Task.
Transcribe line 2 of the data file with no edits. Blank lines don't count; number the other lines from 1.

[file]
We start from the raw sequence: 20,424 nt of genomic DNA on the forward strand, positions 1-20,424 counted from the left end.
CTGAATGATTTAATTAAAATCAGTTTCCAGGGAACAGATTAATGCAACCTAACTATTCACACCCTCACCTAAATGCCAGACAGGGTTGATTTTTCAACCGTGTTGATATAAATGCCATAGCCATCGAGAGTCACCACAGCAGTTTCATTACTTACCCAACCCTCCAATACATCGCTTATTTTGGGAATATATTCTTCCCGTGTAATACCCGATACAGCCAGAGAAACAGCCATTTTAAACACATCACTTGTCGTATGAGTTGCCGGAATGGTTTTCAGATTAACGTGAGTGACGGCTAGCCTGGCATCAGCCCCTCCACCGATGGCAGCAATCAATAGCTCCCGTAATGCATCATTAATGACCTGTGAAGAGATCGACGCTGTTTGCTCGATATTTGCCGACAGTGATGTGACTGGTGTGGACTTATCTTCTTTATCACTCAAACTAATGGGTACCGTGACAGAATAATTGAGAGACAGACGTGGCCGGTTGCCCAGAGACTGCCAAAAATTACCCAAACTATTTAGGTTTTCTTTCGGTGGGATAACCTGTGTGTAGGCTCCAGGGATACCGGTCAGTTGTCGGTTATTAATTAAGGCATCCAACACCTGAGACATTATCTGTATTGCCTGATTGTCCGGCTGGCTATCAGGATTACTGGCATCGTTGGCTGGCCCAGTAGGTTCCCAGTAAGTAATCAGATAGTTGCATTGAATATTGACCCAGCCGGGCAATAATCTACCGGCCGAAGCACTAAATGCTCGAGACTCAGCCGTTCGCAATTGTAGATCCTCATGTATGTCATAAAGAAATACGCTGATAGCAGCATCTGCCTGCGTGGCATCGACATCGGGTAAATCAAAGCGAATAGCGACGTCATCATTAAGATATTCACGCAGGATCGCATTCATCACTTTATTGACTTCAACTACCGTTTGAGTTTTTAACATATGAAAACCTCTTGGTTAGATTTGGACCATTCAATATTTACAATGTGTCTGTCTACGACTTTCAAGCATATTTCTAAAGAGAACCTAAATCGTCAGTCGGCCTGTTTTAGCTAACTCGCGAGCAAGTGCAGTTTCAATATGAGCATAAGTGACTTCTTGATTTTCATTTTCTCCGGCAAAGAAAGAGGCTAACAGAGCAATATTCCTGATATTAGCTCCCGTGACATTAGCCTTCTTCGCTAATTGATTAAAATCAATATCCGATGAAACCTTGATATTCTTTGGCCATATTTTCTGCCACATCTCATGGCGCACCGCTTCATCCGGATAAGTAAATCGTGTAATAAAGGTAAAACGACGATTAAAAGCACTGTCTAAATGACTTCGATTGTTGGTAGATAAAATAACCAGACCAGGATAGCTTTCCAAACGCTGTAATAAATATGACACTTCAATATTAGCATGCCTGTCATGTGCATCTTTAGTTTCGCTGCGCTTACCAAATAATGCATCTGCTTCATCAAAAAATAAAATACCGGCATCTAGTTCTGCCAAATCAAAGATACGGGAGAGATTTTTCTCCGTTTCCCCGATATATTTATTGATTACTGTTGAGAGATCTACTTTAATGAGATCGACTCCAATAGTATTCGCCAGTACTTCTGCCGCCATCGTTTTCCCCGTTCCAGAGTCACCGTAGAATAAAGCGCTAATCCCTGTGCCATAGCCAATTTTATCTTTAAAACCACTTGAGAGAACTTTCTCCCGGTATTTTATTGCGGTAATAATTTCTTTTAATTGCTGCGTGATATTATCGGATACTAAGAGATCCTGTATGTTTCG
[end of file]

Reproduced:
CTGAATGATTTAATTAAAATCAGTTTCCAGGGAACAGATTAATGCAACCTAACTATTCACACCCTCACCTAAATGCCAGACAGGGTTGATTTTTCAACCGTGTTGATATAAATGCCATAGCCATCGAGAGTCACCACAGCAGTTTCATTACTTACCCAACCCTCCAATACATCGCTTATTTTGGGAATATATTCTTCCCGTGTAATACCCGATACAGCCAGAGAAACAGCCATTTTAAACACATCACTTGTCGTATGAGTTGCCGGAATGGTTTTCAGATTAACGTGAGTGACGGCTAGCCTGGCATCAGCCCCTCCACCGATGGCAGCAATCAATAGCTCCCGTAATGCATCATTAATGACCTGTGAAGAGATCGACGCTGTTTGCTCGATATTTGCCGACAGTGATGTGACTGGTGTGGACTTATCTTCTTTATCACTCAAACTAATGGGTACCGTGACAGAATAATTGAGAGACAGACGTGGCCGGTTGCCCAGAGACTGCCAAAAATTACCCAAACTATTTAGGTTTTCTTTCGGTGGGATAACCTGTGTGTAGGCTCCAGGGATACCGGTCAGTTGTCGGTTATTAATTAAGGCATCCAACACCTGAGACATTATCTGTATTGCCTGATTGTCCGGCTGGCTATCAGGATTACTGGCATCGTTGGCTGGCCCAGTAGGTTCCCAGTAAGTAATCAGATAGTTGCATTGAATATTGACCCAGCCGGGCAATAATCTACCGGCCGAAGCACTAAATGCTCGAGACTCAGCCGTTCGCAATTGTAGATCCTCATGTATGTCATAAAGAAATACGCTGATAGCAGCATCTGCCTGCGTGGCATCGACATCGGGTAAATCAAAGCGAATAGCGACGTCATCATTAAGATATTCACGCAGGATCGCATTCATCACTTTATTGACTTCAACTACCGTTTGAGTTTTTAACATATGAAAACCTCTTGGTTAGATTTGGACCATTCAATATTTACAATGTGTCTGTCTACGACTTTCAAGCATATTTCTAAAGAGAACCTAAATCGTCAGTCGGCCTGTTTTAGCTAACTCGCGAGCAAGTGCAGTTTCAATATGAGCATAAGTGACTTCTTGATTTTCATTTTCTCCGGCAAAGAAAGAGGCTAACAGAGCAATATTCCTGATATTAGCTCCCGTGACATTAGCCTTCTTCGCTAATTGATTAAAATCAATATCCGATGAAACCTTGATATTCTTTGGCCATATTTTCTGCCACATCTCATGGCGCACCGCTTCATCCGGATAAGTAAATCGTGTAATAAAGGTAAAACGACGATTAAAAGCACTGTCTAAATGACTTCGATTGTTGGTAGATAAAATAACCAGACCAGGATAGCTTTCCAAACGCTGTAATAAATATGACACTTCAATATTAGCATGCCTGTCATGTGCATCTTTAGTTTCGCTGCGCTTACCAAATAATGCATCTGCTTCATCAAAAAATAAAATACCGGCATCTAGTTCTGCCAAATCAAAGATACGGGAGAGATTTTTCTCCGTTTCCCCGATATATTTATTGATTACTGTTGAGAGATCTACTTTAATGAGATCGACTCCAATAGTATTCGCCAGTACTTCTGCCGCCATCGTTTTCCCCGTTCCAGAGTCACCGTAGAATAAAGCGCTAATCCCTGTGCCATAGCCAATTTTATCTTTAAAACCACTTGAGAGAACTTTCTCCCGGTATTTTATTGCGGTAATAATTTCTTTTAATTGCTGCGTGATATTATCGGATACTAAGAGATCCTGTATGTTTCG